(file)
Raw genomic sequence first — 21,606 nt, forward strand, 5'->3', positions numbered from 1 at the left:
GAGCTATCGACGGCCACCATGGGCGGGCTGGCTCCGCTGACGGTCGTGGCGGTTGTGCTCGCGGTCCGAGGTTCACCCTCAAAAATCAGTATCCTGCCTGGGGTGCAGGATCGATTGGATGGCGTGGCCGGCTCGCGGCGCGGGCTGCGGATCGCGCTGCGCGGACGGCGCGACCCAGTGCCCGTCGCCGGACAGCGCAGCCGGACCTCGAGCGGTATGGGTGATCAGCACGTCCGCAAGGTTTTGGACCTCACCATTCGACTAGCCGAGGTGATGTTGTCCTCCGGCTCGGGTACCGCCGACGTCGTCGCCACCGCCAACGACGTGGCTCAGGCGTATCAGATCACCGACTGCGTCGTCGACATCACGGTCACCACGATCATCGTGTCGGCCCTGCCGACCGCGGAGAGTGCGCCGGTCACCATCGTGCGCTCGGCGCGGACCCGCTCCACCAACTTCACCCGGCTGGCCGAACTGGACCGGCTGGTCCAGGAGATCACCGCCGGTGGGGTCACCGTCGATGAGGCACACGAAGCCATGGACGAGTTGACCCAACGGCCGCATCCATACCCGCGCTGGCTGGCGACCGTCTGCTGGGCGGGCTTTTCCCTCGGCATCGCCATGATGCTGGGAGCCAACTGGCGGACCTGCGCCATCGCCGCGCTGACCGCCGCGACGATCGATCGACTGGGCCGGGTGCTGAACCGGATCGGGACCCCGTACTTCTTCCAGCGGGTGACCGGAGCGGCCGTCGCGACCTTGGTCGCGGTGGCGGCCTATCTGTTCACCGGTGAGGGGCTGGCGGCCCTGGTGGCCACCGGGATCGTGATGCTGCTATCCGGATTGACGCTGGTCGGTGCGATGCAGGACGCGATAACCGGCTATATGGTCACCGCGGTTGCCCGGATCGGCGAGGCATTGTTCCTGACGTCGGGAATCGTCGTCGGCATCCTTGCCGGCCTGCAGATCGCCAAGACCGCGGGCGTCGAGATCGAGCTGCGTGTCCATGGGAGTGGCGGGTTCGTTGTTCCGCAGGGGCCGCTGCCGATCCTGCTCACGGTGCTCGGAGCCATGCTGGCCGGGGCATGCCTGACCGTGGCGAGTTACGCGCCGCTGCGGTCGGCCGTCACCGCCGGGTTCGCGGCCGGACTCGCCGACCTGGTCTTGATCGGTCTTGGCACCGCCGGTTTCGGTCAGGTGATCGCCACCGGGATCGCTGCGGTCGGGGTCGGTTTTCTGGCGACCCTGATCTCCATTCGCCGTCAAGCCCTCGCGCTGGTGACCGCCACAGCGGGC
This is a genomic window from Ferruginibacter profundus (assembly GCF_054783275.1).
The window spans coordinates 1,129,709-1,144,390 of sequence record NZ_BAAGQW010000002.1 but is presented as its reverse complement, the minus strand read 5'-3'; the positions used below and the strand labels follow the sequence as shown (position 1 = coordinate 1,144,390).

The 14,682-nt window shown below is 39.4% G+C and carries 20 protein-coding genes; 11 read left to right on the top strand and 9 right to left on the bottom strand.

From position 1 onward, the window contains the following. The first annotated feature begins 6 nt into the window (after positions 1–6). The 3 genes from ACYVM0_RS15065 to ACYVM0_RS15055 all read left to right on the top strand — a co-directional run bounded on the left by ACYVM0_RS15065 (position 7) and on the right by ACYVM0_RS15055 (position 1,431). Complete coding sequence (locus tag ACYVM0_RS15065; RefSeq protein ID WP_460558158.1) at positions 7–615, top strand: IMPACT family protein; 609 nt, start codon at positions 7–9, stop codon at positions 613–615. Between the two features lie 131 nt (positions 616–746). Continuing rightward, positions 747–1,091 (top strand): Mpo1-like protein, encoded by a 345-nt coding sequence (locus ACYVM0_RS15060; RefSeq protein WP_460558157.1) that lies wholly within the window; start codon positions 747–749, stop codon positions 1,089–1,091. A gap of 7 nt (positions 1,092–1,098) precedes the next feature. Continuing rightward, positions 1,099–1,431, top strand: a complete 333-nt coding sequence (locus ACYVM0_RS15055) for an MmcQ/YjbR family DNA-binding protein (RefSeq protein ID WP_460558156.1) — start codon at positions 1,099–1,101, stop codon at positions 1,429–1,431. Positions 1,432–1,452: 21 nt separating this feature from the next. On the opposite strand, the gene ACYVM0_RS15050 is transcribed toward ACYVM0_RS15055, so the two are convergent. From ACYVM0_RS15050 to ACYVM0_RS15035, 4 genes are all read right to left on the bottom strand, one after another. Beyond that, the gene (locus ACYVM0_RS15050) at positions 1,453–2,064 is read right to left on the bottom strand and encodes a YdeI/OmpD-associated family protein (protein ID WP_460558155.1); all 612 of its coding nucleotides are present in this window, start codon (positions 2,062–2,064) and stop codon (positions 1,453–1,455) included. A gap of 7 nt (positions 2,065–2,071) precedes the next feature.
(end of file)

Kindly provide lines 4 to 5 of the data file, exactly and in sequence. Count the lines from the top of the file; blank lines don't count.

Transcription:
The window spans coordinates 1,129,709-1,144,390 of sequence record NZ_BAAGQW010000002.1 but is presented as its reverse complement, the minus strand read 5'-3'; the positions used below and the strand labels follow the sequence as shown (position 1 = coordinate 1,144,390).

The 14,682-nt window shown below is 39.4% G+C and carries 20 protein-coding genes; 11 read left to right on the top strand and 9 right to left on the bottom strand.